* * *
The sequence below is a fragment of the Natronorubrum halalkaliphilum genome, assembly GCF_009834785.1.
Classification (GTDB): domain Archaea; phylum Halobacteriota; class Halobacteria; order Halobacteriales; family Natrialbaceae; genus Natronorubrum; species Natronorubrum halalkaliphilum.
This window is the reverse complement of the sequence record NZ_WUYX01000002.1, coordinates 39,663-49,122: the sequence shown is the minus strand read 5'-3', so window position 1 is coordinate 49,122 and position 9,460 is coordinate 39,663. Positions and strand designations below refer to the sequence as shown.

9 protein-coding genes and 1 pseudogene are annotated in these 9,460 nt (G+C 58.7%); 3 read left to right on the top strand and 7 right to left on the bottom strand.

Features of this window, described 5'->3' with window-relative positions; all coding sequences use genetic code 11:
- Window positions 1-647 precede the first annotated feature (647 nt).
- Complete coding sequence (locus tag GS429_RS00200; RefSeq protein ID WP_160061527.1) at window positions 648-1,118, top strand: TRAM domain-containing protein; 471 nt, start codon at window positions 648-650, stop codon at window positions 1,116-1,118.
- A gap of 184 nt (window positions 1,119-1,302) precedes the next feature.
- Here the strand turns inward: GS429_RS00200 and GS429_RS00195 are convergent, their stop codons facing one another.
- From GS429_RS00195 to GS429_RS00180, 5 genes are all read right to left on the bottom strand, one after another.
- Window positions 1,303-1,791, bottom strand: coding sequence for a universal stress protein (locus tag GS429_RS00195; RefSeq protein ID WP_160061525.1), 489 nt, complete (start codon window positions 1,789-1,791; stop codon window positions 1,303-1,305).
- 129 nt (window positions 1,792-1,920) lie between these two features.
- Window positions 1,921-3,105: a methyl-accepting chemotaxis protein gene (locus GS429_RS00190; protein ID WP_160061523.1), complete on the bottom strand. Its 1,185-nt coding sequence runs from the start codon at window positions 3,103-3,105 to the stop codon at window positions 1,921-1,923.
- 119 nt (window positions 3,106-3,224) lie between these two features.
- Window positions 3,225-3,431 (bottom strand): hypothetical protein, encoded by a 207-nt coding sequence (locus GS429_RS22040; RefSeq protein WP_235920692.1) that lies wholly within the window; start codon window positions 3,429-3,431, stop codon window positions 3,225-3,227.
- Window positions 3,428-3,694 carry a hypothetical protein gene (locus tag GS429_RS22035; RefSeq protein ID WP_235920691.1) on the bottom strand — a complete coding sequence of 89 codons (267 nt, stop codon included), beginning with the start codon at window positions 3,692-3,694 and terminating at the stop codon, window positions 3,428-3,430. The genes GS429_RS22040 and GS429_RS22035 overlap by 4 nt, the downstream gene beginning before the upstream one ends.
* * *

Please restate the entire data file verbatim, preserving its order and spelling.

The sequence below is a fragment of the Natronorubrum halalkaliphilum genome, assembly GCF_009834785.1.
Classification (GTDB): domain Archaea; phylum Halobacteriota; class Halobacteria; order Halobacteriales; family Natrialbaceae; genus Natronorubrum; species Natronorubrum halalkaliphilum.
This window is the reverse complement of the sequence record NZ_WUYX01000002.1, coordinates 39,663-49,122: the sequence shown is the minus strand read 5'-3', so window position 1 is coordinate 49,122 and position 9,460 is coordinate 39,663. Positions and strand designations below refer to the sequence as shown.

9 protein-coding genes and 1 pseudogene are annotated in these 9,460 nt (G+C 58.7%); 3 read left to right on the top strand and 7 right to left on the bottom strand.

Features of this window, described 5'->3' with window-relative positions; all coding sequences use genetic code 11:
- Window positions 1-647 precede the first annotated feature (647 nt).
- Complete coding sequence (locus tag GS429_RS00200; RefSeq protein ID WP_160061527.1) at window positions 648-1,118, top strand: TRAM domain-containing protein; 471 nt, start codon at window positions 648-650, stop codon at window positions 1,116-1,118.
- A gap of 184 nt (window positions 1,119-1,302) precedes the next feature.
- Here the strand turns inward: GS429_RS00200 and GS429_RS00195 are convergent, their stop codons facing one another.
- From GS429_RS00195 to GS429_RS00180, 5 genes are all read right to left on the bottom strand, one after another.
- Window positions 1,303-1,791, bottom strand: coding sequence for a universal stress protein (locus tag GS429_RS00195; RefSeq protein ID WP_160061525.1), 489 nt, complete (start codon window positions 1,789-1,791; stop codon window positions 1,303-1,305).
- 129 nt (window positions 1,792-1,920) lie between these two features.
- Window positions 1,921-3,105: a methyl-accepting chemotaxis protein gene (locus GS429_RS00190; protein ID WP_160061523.1), complete on the bottom strand. Its 1,185-nt coding sequence runs from the start codon at window positions 3,103-3,105 to the stop codon at window positions 1,921-1,923.
- 119 nt (window positions 3,106-3,224) lie between these two features.
- Window positions 3,225-3,431 (bottom strand): hypothetical protein, encoded by a 207-nt coding sequence (locus GS429_RS22040; RefSeq protein WP_235920692.1) that lies wholly within the window; start codon window positions 3,429-3,431, stop codon window positions 3,225-3,227.
- Window positions 3,428-3,694 carry a hypothetical protein gene (locus tag GS429_RS22035; RefSeq protein ID WP_235920691.1) on the bottom strand — a complete coding sequence of 89 codons (267 nt, stop codon included), beginning with the start codon at window positions 3,692-3,694 and terminating at the stop codon, window positions 3,428-3,430. The genes GS429_RS22040 and GS429_RS22035 overlap by 4 nt, the downstream gene beginning before the upstream one ends.